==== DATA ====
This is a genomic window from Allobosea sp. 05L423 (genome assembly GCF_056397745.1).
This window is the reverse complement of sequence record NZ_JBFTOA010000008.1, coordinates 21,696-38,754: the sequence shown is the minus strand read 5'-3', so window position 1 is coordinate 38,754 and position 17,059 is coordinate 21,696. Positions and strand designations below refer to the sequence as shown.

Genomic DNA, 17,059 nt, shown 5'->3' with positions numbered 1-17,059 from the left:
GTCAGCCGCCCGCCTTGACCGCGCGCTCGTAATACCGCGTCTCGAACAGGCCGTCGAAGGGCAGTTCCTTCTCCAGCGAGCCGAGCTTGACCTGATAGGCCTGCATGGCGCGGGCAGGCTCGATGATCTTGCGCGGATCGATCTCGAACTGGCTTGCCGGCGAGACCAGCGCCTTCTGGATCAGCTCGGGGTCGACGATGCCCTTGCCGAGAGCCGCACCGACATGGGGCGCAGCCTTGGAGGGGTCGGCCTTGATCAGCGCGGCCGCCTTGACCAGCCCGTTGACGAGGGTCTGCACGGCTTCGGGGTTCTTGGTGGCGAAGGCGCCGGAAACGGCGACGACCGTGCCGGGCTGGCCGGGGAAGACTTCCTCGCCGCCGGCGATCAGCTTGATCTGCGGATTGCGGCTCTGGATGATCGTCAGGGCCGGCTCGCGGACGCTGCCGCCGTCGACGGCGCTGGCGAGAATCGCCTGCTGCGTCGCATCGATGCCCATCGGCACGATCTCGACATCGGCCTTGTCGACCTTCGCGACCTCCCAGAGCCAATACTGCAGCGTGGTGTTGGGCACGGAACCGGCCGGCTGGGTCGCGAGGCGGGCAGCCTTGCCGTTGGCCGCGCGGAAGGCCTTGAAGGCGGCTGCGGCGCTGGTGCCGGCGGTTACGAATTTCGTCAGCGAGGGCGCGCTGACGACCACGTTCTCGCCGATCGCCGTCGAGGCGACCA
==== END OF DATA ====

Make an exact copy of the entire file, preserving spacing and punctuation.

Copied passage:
This is a genomic window from Allobosea sp. 05L423 (genome assembly GCF_056397745.1).
This window is the reverse complement of sequence record NZ_JBFTOA010000008.1, coordinates 21,696-38,754: the sequence shown is the minus strand read 5'-3', so window position 1 is coordinate 38,754 and position 17,059 is coordinate 21,696. Positions and strand designations below refer to the sequence as shown.

Genomic DNA, 17,059 nt, shown 5'->3' with positions numbered 1-17,059 from the left:
GTCAGCCGCCCGCCTTGACCGCGCGCTCGTAATACCGCGTCTCGAACAGGCCGTCGAAGGGCAGTTCCTTCTCCAGCGAGCCGAGCTTGACCTGATAGGCCTGCATGGCGCGGGCAGGCTCGATGATCTTGCGCGGATCGATCTCGAACTGGCTTGCCGGCGAGACCAGCGCCTTCTGGATCAGCTCGGGGTCGACGATGCCCTTGCCGAGAGCCGCACCGACATGGGGCGCAGCCTTGGAGGGGTCGGCCTTGATCAGCGCGGCCGCCTTGACCAGCCCGTTGACGAGGGTCTGCACGGCTTCGGGGTTCTTGGTGGCGAAGGCGCCGGAAACGGCGACGACCGTGCCGGGCTGGCCGGGGAAGACTTCCTCGCCGCCGGCGATCAGCTTGATCTGCGGATTGCGGCTCTGGATGATCGTCAGGGCCGGCTCGCGGACGCTGCCGCCGTCGACGGCGCTGGCGAGAATCGCCTGCTGCGTCGCATCGATGCCCATCGGCACGATCTCGACATCGGCCTTGTCGACCTTCGCGACCTCCCAGAGCCAATACTGCAGCGTGGTGTTGGGCACGGAACCGGCCGGCTGGGTCGCGAGGCGGGCAGCCTTGCCGTTGGCCGCGCGGAAGGCCTTGAAGGCGGCTGCGGCGCTGGTGCCGGCGGTTACGAATTTCGTCAGCGAGGGCGCGCTGACGACCACGTTCTCGCCGATCGCCGTCGAGGCGACCA